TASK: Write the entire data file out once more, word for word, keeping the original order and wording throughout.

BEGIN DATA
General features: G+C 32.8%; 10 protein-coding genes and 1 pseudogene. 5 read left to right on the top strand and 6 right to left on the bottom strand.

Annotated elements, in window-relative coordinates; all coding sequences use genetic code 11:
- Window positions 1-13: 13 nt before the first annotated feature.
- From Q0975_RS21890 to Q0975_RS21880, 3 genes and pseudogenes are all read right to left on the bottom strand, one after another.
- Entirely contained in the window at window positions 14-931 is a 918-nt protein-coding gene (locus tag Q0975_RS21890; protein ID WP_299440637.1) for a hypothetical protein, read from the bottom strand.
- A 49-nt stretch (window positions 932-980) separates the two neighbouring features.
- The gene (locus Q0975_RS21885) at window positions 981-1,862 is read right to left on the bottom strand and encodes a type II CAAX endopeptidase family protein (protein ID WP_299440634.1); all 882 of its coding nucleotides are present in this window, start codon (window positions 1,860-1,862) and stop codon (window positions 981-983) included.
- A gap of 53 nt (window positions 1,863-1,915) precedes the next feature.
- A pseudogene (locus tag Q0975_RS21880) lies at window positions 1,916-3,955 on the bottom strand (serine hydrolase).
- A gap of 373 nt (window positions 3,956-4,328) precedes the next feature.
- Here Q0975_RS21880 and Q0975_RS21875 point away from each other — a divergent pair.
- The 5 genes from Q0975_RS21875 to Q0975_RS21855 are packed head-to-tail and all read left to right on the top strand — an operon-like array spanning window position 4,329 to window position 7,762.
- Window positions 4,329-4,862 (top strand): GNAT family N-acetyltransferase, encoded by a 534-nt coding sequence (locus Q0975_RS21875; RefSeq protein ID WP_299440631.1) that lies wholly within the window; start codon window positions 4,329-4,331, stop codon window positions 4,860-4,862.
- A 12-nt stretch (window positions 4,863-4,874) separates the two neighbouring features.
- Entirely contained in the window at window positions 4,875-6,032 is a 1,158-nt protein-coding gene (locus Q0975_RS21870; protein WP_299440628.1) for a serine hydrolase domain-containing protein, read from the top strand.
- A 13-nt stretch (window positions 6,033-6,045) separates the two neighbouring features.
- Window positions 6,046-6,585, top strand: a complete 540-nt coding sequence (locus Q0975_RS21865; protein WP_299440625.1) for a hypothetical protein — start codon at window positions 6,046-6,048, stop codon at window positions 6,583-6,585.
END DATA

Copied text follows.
General features: G+C 32.8%; 10 protein-coding genes and 1 pseudogene. 5 read left to right on the top strand and 6 right to left on the bottom strand.

Annotated elements, in window-relative coordinates; all coding sequences use genetic code 11:
- Window positions 1-13: 13 nt before the first annotated feature.
- From Q0975_RS21890 to Q0975_RS21880, 3 genes and pseudogenes are all read right to left on the bottom strand, one after another.
- Entirely contained in the window at window positions 14-931 is a 918-nt protein-coding gene (locus tag Q0975_RS21890; protein ID WP_299440637.1) for a hypothetical protein, read from the bottom strand.
- A 49-nt stretch (window positions 932-980) separates the two neighbouring features.
- The gene (locus Q0975_RS21885) at window positions 981-1,862 is read right to left on the bottom strand and encodes a type II CAAX endopeptidase family protein (protein ID WP_299440634.1); all 882 of its coding nucleotides are present in this window, start codon (window positions 1,860-1,862) and stop codon (window positions 981-983) included.
- A gap of 53 nt (window positions 1,863-1,915) precedes the next feature.
- A pseudogene (locus tag Q0975_RS21880) lies at window positions 1,916-3,955 on the bottom strand (serine hydrolase).
- A gap of 373 nt (window positions 3,956-4,328) precedes the next feature.
- Here Q0975_RS21880 and Q0975_RS21875 point away from each other — a divergent pair.
- The 5 genes from Q0975_RS21875 to Q0975_RS21855 are packed head-to-tail and all read left to right on the top strand — an operon-like array spanning window position 4,329 to window position 7,762.
- Window positions 4,329-4,862 (top strand): GNAT family N-acetyltransferase, encoded by a 534-nt coding sequence (locus Q0975_RS21875; RefSeq protein ID WP_299440631.1) that lies wholly within the window; start codon window positions 4,329-4,331, stop codon window positions 4,860-4,862.
- A 12-nt stretch (window positions 4,863-4,874) separates the two neighbouring features.
- Entirely contained in the window at window positions 4,875-6,032 is a 1,158-nt protein-coding gene (locus Q0975_RS21870; protein WP_299440628.1) for a serine hydrolase domain-containing protein, read from the top strand.
- A 13-nt stretch (window positions 6,033-6,045) separates the two neighbouring features.
- Window positions 6,046-6,585, top strand: a complete 540-nt coding sequence (locus Q0975_RS21865; protein WP_299440625.1) for a hypothetical protein — start codon at window positions 6,046-6,048, stop codon at window positions 6,583-6,585.